Life! I’m so happy to be alive. I really took life for granted, not on purpose, but because I really thought everyone was trying to decide if today was the day they were going to kill themselves or if today was the day they were going to live. Constantly weighing the pros and cons of whether or not I wanted to die, I wasn’t valuing life very much. When I learned to appreciate life for life’s sake, I felt an emotional range I’ve never had before and I’m really grateful for that.

How important is it to have a solid support network?

It’s extremely important. I couldn’t have done it without the support of my family, knowing they cared enough to try, even though they made mistakes. When the people around you believe you can do something, you start to believe you can do it too.

 What does an average day look like for you these days?

Get out of bed, put pants on … I go to work. I play with the dog. My wife yells at me for not putting clothes in the hamper. It’s a pretty routine life now.

What blows your hair back and makes your heart beat wildy?

I love live music. I love concerts and live performances. Also  sporting events. The thing I love the most is being a public speaker, standing in front of people and talking, and making them laugh. That’s the biggest rush I can get.

How would you describe your greatest achievement?

Living well with mental illness. It’s such an invisible disease, people have no idea how much you’ve had to overcome. It’s an epic battle against an illness no one ever sees, then you realize the last few months have been pretty good.

What’s the closest you have ever come to death?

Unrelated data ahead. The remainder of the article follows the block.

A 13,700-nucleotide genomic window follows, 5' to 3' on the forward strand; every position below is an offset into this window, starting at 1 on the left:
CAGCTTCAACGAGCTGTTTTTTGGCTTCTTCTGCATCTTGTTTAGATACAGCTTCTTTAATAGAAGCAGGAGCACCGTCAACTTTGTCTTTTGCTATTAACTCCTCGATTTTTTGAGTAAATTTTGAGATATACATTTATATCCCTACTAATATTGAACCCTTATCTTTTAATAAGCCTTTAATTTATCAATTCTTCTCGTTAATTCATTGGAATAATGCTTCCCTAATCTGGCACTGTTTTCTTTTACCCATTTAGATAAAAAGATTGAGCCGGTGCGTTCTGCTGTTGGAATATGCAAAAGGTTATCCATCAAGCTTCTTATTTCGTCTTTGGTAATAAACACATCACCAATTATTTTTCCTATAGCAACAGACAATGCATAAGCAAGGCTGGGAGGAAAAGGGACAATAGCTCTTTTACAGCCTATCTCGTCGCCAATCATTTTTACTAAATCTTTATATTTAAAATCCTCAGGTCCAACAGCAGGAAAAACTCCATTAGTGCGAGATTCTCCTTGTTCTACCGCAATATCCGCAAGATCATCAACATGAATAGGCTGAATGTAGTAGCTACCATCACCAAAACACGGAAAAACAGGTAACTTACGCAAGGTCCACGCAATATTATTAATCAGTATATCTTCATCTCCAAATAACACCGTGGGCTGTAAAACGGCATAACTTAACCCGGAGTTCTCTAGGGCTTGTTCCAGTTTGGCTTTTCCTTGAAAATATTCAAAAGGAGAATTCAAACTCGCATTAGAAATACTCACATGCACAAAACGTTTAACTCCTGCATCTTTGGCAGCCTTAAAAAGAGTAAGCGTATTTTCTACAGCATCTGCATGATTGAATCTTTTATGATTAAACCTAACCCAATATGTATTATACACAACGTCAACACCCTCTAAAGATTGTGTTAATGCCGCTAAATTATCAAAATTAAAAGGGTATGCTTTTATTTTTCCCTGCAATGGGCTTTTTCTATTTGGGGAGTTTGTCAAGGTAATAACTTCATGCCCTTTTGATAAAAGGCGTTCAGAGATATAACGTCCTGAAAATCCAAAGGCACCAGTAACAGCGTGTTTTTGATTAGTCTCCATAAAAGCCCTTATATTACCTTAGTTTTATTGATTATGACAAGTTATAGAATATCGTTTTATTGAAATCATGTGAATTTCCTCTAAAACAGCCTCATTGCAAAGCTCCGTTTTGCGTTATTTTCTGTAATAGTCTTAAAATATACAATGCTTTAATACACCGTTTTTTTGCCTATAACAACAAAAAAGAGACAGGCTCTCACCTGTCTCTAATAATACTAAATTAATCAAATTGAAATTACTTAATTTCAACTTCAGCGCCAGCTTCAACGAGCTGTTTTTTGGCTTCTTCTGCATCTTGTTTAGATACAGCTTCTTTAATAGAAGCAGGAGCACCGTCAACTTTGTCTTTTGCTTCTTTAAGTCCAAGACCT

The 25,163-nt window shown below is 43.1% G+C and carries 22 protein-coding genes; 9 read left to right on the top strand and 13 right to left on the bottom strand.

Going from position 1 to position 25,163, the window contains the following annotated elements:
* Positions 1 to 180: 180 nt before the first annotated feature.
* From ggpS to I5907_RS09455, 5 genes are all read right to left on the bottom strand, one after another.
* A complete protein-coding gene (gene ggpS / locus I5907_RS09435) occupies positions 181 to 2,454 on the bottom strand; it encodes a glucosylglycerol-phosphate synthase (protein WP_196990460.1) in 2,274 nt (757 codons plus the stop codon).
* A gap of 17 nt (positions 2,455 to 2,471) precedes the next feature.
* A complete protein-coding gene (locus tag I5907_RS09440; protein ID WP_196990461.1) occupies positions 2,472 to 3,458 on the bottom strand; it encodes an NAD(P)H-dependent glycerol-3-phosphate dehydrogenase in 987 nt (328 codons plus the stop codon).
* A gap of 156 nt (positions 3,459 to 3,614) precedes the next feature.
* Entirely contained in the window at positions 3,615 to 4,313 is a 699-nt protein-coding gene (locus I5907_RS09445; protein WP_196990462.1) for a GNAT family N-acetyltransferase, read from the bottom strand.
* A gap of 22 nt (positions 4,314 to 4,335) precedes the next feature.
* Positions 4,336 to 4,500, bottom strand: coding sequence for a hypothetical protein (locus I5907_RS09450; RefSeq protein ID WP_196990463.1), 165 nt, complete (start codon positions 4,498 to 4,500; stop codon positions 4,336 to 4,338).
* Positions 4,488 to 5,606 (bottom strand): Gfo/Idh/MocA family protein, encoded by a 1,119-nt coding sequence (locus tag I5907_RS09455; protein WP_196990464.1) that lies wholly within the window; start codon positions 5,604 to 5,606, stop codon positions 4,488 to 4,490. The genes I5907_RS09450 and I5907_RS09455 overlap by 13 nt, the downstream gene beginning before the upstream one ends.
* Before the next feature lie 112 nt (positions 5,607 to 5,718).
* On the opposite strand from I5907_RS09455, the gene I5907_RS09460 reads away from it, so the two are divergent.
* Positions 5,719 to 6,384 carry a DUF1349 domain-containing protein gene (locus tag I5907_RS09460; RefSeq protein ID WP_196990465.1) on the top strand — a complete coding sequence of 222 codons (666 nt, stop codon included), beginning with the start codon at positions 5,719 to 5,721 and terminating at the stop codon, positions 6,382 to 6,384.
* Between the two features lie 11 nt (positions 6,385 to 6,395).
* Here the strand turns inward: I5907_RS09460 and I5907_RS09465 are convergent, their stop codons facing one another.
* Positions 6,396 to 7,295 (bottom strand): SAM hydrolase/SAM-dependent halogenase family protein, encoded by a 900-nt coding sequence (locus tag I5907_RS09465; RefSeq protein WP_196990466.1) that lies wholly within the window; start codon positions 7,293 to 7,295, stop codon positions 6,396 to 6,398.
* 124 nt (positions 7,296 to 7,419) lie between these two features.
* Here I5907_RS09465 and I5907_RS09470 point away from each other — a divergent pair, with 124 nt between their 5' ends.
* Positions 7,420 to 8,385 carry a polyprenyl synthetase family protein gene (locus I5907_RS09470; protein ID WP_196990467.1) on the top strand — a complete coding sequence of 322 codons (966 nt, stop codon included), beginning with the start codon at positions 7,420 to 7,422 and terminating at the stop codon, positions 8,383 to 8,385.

The suicide plan I had before I was admitted to the psychiatric hospital. I’d rented an apartment specifically to commit suicide. I had life insurance that would pay out in the event of suicide. I tied up all the loose ends, and was ready to depart. I’m thankful that didn’t work out.

Who is your favorite superhero, and why?

Batman. He uses his brain to do all these amazing things. He doesn’t have super powers like Spiderman or Superman. He’s a tortured soul who took a bad situation and made good out of it with intelligence (and probably billions of dollars).

Where is the most interesting place you’ve ever been emotionally and why?

The rapid cycling of bipolar that rages in uncontrollable circles from elation to despair, paranoia, mania and everything in between. It spins around so fast you have no time to process anything.

Describe the weirdest situation you’ve ever been in?

Before I was diagnosed, I woke up half-naked in the basement of a strip club after a three-day manic bender, hanging around a bunch of people I didn’t know. I couldn’t remember what I did the night before and had no idea how I got there.

Do you feel substance/alcohol abuse magnified your mental illness? If so, in what ways?